A Virginia court ruled this week that a four-year-old videotape depicting what a woman says is her rape will be handed over to the defense team in an upcoming capital murder trial, even though the woman says the video was recorded without her consent.
Lara McLeod, now 24, is not a witness and will not testify in the trial, which is slated for January 2016. The video was evidence in a case that was expunged two years ago. Under Virginia law, it’s illegal to record someone having sex without their consent.
But a judge ruled on Wednesday that the defense team had the right to view the video nonetheless.
“I wish that tape didn’t exist,” he said in court.
Since Lara McLeod is not a party in the trial, she wasn’t notified last week when Judge Craig D. Johnston first ordered a copy of the video to be given to three attorneys and one investigator defending Joaquin Rams, the man she says raped her in July 2011.
But Rams is not and has never been on trial for rape, and he cannot face charges for recording the tape because the statute of limitations has expired. He faces capital murder charges for allegedly murdering Lara’s 15-month-old nephew, Prince, during an unsupervised visitation at Rams’ home. The video Rams made of Lara was seized by the Prince William County, Virginia Commonwealth in 2011, after Lara was told by the police to report her rape, although she told them she did not want to. After Rams produced the tape, the police arrested Lara for making a false rape accusation.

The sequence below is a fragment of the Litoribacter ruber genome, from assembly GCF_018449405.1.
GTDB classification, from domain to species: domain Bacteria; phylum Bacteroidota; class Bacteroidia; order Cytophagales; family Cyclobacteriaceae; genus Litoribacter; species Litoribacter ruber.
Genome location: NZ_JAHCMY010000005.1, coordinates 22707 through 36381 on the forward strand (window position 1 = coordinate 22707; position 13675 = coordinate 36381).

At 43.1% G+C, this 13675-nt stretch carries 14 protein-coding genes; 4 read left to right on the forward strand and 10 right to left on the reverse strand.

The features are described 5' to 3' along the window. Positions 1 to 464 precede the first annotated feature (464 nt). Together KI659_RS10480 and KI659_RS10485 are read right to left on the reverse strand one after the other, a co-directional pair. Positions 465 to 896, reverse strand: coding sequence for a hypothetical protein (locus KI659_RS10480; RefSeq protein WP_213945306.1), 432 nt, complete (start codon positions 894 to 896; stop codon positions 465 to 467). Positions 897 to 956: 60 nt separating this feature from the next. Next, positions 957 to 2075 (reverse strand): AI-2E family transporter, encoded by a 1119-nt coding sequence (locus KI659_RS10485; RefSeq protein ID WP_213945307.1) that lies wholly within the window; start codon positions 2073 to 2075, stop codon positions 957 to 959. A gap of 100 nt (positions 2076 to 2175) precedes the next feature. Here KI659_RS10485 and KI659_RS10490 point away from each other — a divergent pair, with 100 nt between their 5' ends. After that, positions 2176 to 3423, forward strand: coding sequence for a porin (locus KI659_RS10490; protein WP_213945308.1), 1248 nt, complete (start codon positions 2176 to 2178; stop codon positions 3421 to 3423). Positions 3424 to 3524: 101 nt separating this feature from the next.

In September, a BuzzFeed News investigation found that the police had mishandled the case by hastily charging Lara with false reporting and her sister, Hera, with obstruction of justice without a thorough investigation. In a private meeting, the chief of police admitted parts of the investigation were “improper,” “sloppy,” and “shortcutted,” but defended his officers’ instincts.
Hera’s charges were dismissed and Lara’s case was expunged, but the video is still in the Commonwealth’s possession. Last week, Rams’ defense team demanded to have a copy of their own.
Virginia prosecutors have repeatedly argued against releasing the tape, which they said does not answer the question of whether or not Rams committed the crime of capital murder. In an emergency motion filed in court on Wednesday, Lara’s attorney, Carrie Goldberg, asked for the video to be destroyed, or for the decision to be postponed so she could fully argue against its release.
“Please let it not be lost on the court that its order violates Lara McLeod’s most intimate privacy – her sexual privacy,” Goldberg wrote, noting that even if the ownership of the video was contested, nonconsensual sex videos are illegal. “Without notice to Lara McLeod, the court’s order results in the video being constructively returned to the control of the criminal who violated that privacy.”
Rams’ defense argued that the video is relevant because it could be used to challenge Hera’s credibility as a witness. It proves Hera “has a motive to get back at Mr. Rams," his lawyers said in court last week. In its filing requesting access to the video, the defense cited the BuzzFeed News investigation as an attempt by the sisters to misrepresent Rams in the media.